The goal of this program is to prepare students to work in an international commerce environment of a manufacturing or services company. More specifically, they will be educated in the theoretical principles and day-to-day practices of international commerce, the implications of globalization for a firm's domestic operations, the U.S. position in the global economy, international trade theory and practice, international market entry planning, international product development, international business management practices, global business strategies, intercultural business transaction management, and career tracks and opportunities in the industry.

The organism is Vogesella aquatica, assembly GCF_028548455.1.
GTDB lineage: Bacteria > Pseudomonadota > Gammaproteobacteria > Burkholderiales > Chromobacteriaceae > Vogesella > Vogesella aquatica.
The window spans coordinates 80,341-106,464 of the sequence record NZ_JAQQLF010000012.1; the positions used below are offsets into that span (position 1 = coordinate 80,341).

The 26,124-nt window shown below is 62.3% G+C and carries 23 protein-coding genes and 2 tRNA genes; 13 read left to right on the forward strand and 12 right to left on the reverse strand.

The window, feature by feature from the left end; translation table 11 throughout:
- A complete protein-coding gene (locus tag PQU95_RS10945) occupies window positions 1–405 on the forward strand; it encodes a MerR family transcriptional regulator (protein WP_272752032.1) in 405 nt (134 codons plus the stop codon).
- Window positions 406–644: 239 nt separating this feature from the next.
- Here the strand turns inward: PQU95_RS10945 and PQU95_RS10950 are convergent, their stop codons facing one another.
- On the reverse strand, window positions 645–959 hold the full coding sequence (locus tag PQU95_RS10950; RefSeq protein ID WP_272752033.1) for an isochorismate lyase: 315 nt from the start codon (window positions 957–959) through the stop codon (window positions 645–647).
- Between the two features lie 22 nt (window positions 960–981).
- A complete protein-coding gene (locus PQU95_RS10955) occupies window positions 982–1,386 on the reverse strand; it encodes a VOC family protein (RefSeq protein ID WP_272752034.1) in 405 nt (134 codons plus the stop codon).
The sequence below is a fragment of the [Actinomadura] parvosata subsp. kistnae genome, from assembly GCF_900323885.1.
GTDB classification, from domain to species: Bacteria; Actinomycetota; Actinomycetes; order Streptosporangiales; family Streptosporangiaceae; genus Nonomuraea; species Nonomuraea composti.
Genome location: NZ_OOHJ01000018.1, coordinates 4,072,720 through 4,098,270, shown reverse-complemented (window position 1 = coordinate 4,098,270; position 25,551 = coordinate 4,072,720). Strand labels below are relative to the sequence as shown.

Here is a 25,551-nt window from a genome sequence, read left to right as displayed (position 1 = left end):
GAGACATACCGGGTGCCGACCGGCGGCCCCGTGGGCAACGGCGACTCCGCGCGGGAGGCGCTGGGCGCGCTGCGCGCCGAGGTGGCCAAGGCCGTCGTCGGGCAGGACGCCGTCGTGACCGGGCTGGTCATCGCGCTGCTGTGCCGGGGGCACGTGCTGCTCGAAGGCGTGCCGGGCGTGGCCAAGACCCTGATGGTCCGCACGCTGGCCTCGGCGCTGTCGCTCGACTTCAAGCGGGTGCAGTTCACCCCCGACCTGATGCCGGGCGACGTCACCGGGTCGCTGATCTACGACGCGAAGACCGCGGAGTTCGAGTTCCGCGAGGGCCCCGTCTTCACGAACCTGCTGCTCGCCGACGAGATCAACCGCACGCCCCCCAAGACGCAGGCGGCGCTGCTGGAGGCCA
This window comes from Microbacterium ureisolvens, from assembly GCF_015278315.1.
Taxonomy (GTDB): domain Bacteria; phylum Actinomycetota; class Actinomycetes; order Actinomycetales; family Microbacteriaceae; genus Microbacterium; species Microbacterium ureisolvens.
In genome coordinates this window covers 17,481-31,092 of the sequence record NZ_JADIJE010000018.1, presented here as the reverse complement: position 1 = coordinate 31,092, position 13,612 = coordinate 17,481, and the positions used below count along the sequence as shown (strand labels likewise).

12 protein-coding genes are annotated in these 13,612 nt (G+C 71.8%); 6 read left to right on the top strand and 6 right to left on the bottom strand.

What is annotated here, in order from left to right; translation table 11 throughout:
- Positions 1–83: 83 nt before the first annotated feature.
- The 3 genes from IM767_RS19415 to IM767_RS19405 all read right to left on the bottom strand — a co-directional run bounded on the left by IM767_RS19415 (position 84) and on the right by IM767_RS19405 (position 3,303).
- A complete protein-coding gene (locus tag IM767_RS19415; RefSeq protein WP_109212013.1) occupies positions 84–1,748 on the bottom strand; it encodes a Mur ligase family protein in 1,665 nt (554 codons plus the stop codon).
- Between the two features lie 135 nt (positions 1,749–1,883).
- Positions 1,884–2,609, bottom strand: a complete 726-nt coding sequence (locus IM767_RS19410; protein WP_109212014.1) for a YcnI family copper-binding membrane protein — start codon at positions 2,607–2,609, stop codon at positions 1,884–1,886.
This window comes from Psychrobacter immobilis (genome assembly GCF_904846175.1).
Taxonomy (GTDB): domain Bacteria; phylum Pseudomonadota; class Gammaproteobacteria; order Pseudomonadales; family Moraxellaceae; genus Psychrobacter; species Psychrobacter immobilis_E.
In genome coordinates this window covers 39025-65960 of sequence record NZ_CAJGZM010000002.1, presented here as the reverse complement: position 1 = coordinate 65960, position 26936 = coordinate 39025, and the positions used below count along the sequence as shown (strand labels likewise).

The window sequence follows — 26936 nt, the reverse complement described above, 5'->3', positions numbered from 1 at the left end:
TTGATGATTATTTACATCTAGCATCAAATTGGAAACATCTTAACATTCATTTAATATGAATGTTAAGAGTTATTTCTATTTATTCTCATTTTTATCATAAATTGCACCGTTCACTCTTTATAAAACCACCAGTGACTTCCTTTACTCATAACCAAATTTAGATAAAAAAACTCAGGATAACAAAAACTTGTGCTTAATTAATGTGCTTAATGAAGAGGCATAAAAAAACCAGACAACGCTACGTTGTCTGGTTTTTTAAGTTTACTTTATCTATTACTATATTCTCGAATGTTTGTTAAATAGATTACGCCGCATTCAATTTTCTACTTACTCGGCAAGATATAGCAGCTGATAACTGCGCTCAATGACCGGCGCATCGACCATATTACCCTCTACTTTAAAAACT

International commerce is a significant and growing 'sector' of Minnesota's economy, with exports of goods, services and raw materials to other countries contributing about $16 billion to the Gross State Product (GSP) and imports contributing about $21 billion in 2007. The average annual growth rate of international imports and exports in Minnesota has been between 5 and 10 percent for the last decade--about double the GSP rate--and each $1 billion in international commerce means more than 15,000 jobs. The forecasts for the next decade indicate a continuation of past trends, with international business-related job growth at 7-8 percent per year.
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